For every global grand challenge out there, there is an equal sized opportunity. Whether its natural resource use or human talent, I think there are no ends in ways to do things especially when they do not fit neatly into the silos we so often relied on in the past.
Two things. First, I’ve always had a passion for helping people, especially in the most difficult situations. Second, there is a lot of frustration with fundamental things not working as they should for people in the field. Take basic supply chains. When there is a disaster, people suffer because simple things aren’t available. Improvements and efficiencies to supply chains have been made in a number of areas, but what is needed was a bigger transformation and that’s what Field Ready is doing.
Field Ready is reaching out in new program areas, new solutions and new geographic regions. This year, for example, we’ll be supporting makerspaces in a number of challenging countries, finding ways to boost economic recovery and responding to disasters soon after they happen. We’re working on locally made products (i.e., actually made in places like Syria and remote Pacific Islands) that involve robotics and IoT as well as additive manufacturing which is a technology we’ve worked with a fair amount in the past. We’re also planning to work in a number of new countries including Bhutan, Kenya and Colombia.
Our vision involves transforming the sector so that this type of aid we’re pioneering becomes mainstream and we are seeing progress in many areas we work. We purposely seek out opportunities that are win-win. So our metrics are focused on helping people find their own solutions which is about resilience and empowerment. Locally designed and manufactured rescue equipment, for instance, has been used by first responder teams to save dozens of lives. In another example, we’ve helped a local inventor design a new cookstove top which reduced smoke and burned fuel more efficiently. He now has orders for hundreds of thousands of units.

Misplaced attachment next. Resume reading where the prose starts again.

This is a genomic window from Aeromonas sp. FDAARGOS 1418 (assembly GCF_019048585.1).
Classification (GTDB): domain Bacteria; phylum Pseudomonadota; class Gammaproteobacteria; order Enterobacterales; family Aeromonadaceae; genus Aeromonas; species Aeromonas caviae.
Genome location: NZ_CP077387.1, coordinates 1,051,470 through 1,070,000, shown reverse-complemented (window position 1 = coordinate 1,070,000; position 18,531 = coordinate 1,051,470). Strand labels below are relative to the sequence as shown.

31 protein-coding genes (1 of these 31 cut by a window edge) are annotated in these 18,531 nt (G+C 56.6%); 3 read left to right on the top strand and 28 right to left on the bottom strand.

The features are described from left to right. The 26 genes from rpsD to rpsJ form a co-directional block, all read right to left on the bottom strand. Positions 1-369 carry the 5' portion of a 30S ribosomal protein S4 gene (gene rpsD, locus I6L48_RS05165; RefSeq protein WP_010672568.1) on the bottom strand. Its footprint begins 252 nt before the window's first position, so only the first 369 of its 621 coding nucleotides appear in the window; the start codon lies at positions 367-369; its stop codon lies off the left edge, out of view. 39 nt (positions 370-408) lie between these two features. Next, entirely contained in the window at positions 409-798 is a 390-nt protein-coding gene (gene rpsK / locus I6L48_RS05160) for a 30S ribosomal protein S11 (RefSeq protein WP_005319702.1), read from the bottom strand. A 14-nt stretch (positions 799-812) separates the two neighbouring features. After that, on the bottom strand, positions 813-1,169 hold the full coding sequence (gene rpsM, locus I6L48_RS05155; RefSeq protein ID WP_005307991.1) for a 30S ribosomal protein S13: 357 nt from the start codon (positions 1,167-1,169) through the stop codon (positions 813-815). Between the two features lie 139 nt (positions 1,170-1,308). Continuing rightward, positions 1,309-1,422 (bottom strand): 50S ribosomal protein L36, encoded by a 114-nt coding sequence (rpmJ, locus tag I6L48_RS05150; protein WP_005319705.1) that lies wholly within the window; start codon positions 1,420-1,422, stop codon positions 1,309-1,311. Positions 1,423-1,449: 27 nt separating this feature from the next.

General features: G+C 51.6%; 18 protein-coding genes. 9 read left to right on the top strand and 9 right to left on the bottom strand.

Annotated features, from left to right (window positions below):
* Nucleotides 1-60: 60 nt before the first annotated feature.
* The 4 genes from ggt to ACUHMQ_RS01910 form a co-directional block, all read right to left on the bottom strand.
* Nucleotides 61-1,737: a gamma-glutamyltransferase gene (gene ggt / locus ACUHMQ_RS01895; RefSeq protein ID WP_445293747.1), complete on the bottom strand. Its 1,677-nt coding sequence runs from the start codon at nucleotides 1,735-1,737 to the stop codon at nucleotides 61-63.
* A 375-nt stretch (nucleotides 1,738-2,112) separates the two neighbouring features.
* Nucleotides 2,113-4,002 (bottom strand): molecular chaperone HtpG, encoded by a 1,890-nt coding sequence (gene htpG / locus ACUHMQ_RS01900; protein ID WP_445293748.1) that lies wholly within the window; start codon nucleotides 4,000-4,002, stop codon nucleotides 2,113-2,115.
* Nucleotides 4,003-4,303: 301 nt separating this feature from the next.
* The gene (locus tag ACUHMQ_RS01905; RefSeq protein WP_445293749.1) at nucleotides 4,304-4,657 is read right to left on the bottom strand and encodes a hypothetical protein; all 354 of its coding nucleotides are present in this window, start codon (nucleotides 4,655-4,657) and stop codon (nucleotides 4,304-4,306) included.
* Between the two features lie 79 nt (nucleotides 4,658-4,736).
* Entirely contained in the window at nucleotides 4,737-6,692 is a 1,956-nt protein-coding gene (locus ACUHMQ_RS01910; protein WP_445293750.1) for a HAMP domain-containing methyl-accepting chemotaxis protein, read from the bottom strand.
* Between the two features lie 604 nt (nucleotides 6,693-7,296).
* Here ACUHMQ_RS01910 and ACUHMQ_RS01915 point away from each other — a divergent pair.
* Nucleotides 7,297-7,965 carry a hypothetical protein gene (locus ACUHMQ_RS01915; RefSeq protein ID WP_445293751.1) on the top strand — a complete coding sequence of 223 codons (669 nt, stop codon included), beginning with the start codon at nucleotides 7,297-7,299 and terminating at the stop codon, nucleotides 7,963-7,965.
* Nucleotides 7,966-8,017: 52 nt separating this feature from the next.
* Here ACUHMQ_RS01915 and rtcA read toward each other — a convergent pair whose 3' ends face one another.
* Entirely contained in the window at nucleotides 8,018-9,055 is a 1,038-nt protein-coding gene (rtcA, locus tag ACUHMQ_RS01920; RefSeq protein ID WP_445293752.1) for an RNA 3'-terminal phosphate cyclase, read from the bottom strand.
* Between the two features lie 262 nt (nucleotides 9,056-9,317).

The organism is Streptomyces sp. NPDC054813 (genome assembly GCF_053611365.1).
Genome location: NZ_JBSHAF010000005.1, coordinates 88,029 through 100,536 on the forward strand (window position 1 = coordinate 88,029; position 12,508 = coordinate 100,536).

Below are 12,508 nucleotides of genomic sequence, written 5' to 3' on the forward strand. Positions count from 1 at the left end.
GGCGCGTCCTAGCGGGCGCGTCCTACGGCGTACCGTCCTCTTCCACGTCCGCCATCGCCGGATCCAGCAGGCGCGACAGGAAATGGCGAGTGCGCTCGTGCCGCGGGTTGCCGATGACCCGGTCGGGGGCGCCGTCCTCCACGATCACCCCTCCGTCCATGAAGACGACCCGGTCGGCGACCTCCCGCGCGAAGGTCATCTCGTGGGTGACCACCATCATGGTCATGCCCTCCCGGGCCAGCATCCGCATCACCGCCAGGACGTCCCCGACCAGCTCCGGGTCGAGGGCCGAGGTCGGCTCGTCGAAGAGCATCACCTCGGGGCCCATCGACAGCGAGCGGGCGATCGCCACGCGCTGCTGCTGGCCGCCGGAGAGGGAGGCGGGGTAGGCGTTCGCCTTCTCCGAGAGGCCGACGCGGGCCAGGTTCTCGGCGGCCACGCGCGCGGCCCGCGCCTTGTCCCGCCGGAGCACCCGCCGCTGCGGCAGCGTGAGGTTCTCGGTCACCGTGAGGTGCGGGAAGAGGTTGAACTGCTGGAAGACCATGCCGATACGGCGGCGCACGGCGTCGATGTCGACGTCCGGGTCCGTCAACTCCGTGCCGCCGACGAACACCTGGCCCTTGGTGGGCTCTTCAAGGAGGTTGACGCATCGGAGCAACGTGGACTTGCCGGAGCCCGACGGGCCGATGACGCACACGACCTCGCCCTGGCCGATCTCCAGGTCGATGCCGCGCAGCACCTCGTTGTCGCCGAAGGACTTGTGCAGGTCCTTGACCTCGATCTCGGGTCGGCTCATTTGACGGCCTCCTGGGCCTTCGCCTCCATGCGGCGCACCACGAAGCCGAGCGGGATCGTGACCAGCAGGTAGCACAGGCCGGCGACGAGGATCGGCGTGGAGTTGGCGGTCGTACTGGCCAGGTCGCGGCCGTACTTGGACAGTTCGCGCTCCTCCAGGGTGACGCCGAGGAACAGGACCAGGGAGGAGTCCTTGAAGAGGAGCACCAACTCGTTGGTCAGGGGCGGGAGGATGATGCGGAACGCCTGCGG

I think when you approach very difficult challenges with an open mind – one that’s oriented toward dealing with ambiguity and change – difficult moments simply become bumps in the road. Earlier, we talked a lot about technology but then we realized the biggest obstacles come from differing mindsets. That is, the most difficult moments are when people are closed minded, unwilling to consider alternatives and look at the world as anything but a lose-lose. The reality is that every challenge can be solved when people come together.
We’re working toward a world where people have the essential items they need, whenever and wherever they need them.
To me, it’s all about setting the example. I work hard, listen and share ideas, extend trust and hold myself to account…just as others around me will do the same. Put another way, I think motivating others should come from persistence in the Golden Rule.
Everything flows from the fundaments and in that there are no shortcuts. Distinction can come from taking the right risks and working harder than others.